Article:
The Origins of Deacons in Hong Kong | Gwulo: Old Hong Kong

The Origins of Deacons in Hong Kong

I see that the origins of the history of Deacons has been recorded on their website:

"The firm takes its name from a young English solicitor, Victor Deacon, who arrived in the burgeoning British colony of Hong Kong in 1880 to join the legal practice established by William Bridges in 1851.

Within two years, the irrepressible Victor Deacon was made a partner and within 20 years, under his own name, he had firmly established Deacons as one of the colony's leading law firms, a position it has retained to this day"

William Henry Brereton QC

In 1861, William Henry Brereton QC    (born Dublin 1824) joined the law firm of  Henry Charles Caldwell (Notary Public) in Hong Kong. W H Brereton became partner & a Notary Public and the firm was known as 'Caldwell and Brereton'.

In 1871, after Charles Henry Caldwell left Hong Kong the firm was known as 'Brereton and Wootton'.

 In 1880, the firm was joined by Victor Hobart Deacon and became known as 'Brereton, Wootton and Deacon'- There are several references to this firm in the Jardine Matheson Archive which is held at Cambridge University (see link - ). 
Today the firm is called 'Deacons'.
W H Brereton was appointed Queen's standing Counsel in London for the Chinese government on 30 March 1886. He was called to the Bar at Middle Temple in Kensington on 17 June 1886.
William Henry Brereton QC died of Bright's Disease at his home on Mount Gough, The Peak, in Hong Kong on 24 Oct 1887 and is buried there in Happy Valley cemetery.
His age is given as 59 in the death announcement (China Mail 25 Oct 1887).
As a lawyer he was known as "a shrewd adviser and a ready speaker".(see obit. The China Mail 24 Oct 1887).
Accounts of his law cases appear in the Hong Kong newspapers of the time.

His official papers are held in the Jardine Matheson archive at Cambridge University.


According to the member profile of Deacons on the link below for the Hong Kong Chamber of Comerce-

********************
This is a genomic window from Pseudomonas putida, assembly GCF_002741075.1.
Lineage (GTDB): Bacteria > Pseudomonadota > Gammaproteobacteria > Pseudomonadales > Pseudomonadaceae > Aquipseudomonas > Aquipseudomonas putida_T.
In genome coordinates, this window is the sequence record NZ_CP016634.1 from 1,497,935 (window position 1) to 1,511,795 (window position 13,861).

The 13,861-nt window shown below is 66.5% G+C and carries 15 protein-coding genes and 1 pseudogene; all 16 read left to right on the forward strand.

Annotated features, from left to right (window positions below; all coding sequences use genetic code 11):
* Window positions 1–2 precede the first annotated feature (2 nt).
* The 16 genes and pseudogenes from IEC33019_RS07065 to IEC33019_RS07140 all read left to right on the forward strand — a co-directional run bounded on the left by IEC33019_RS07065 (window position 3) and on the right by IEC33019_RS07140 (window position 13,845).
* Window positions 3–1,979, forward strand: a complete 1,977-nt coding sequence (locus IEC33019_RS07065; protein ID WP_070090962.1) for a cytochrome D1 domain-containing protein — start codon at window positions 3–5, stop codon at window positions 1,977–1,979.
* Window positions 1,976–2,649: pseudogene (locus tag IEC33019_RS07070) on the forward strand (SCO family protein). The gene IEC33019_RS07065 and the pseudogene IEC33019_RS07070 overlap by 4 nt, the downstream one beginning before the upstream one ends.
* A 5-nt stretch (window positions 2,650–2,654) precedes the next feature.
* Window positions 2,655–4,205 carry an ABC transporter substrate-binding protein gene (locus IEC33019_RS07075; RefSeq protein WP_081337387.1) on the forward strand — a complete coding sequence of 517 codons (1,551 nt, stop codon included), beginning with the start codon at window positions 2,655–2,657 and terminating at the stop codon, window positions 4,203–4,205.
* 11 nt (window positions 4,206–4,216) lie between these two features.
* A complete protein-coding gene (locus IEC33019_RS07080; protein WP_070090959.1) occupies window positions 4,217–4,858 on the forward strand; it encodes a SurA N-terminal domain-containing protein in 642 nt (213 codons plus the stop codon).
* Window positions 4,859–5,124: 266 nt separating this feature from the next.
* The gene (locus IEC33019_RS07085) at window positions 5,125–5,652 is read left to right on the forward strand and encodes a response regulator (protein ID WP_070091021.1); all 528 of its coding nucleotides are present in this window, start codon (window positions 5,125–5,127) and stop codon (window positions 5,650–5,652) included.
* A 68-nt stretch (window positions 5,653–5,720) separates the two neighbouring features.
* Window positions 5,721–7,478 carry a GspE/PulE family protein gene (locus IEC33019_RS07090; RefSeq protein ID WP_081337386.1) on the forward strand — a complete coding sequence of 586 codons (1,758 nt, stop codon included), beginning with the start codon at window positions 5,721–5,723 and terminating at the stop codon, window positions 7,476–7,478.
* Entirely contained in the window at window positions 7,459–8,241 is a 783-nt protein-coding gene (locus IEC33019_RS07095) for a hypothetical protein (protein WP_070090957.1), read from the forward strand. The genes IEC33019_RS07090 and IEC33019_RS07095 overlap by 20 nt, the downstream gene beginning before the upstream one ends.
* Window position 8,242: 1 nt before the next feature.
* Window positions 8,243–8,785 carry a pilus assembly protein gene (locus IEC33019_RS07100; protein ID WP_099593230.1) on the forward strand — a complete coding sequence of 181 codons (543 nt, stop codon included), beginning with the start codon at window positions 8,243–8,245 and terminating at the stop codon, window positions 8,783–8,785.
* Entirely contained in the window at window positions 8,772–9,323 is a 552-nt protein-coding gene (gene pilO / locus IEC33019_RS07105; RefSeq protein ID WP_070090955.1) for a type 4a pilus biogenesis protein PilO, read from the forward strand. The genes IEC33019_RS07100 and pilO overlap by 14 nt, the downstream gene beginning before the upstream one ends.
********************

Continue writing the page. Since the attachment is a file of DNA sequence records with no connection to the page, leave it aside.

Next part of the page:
"The firm's namesake, Victor Deacon, arrived in Hong Kong aboard the Peninsula and Oriental steamship "Ravenna" on July 7, 1880.

The 33-year-old solicitor joined the partnership of Messrs Brereton and Wotton, a direct continuation of Bridges' original practice. While it had been just 19 years since Bridges' departure, much had changed and the practice was now one of four firms of solicitors that were flourishing in Hong Kong.

In just two years, he had quickly become respected as one of Hong Kong's leading conveyancers, and in 1882, Mr Deacon was admitted as a partner, thus adding his own name to the firm's."


According to the Dictionary of Hong Kong Biography, William Thomas Bridges ( left Hong Kong in April 1861, so Victor Deacon wouldn't have had any direct contact with him in Hong Kong.

But it could be that "the law firm of  Henry Charles Caldwell (Notary Public) in Hong Kong" was descended from Bridges' legal practice, so that Deacons can trace their roots back that far. Does anyone know when Henry Charles Caldwell arrived in Hong Kong, and if he worked with Bridges at all?

Regards, David

Dear David,

We have previously corresponded with regard to the history of our firm, Wilkinson & Grist. According to Norton Kyshe " The History of the Laws and Courts of Hong Kong"  Henry Charles Caldwell arrived in Hong Kong from London by the ship Northfleet on the 2nd June 1859. He had a very colourful past in Singapore as well as a successful  career in Hong Kong. Please give me your email address and I will forward to you the relevant page from Norton Kyshe.

Daniel Edmund Caldwell, his nephew, was articled to Henry Charles Caldwell. After qualification Daniel Edmund Caldwell started his own practice in 1883 and our firm traces its roots to him. He was later joined by Wilkinson and when Daniel Edmund Caldwell left the firm, Wilkinson was joined by Grist and the firm changed its name in 1891 to WIlkinson & Grist 


John Budge

Dear John,

Daniel Edmund Caldwell must have joined the firm of his uncle Henry Charles Caldwell in Hong Kong when William Henry Brereton QC was a partner

Dear John,

Thank you for writing. I'd found the Norton Kyshe entry, but should have added that mention here. (See 

It mentions:

[H C Caldwell] entered the office of Messrs Cooper-Turner and Hazeland, solicitors; then he articled himself to Mr R.C.Owen, the barrister (who under the provisions of Ordinance number 13 of 1862 had elected to act as an attorney), being admitted some years after as an attorney and solicitor of the Court. He soon made for himself a lucrative practice and became one of the leading solicitors in Hong Kong.

But doesn't make clear the link to Bridges.

It's interesting to hear about Wilkinson, and see how the roots of the different local law firms go back to the same small number of individuals.

Regards, David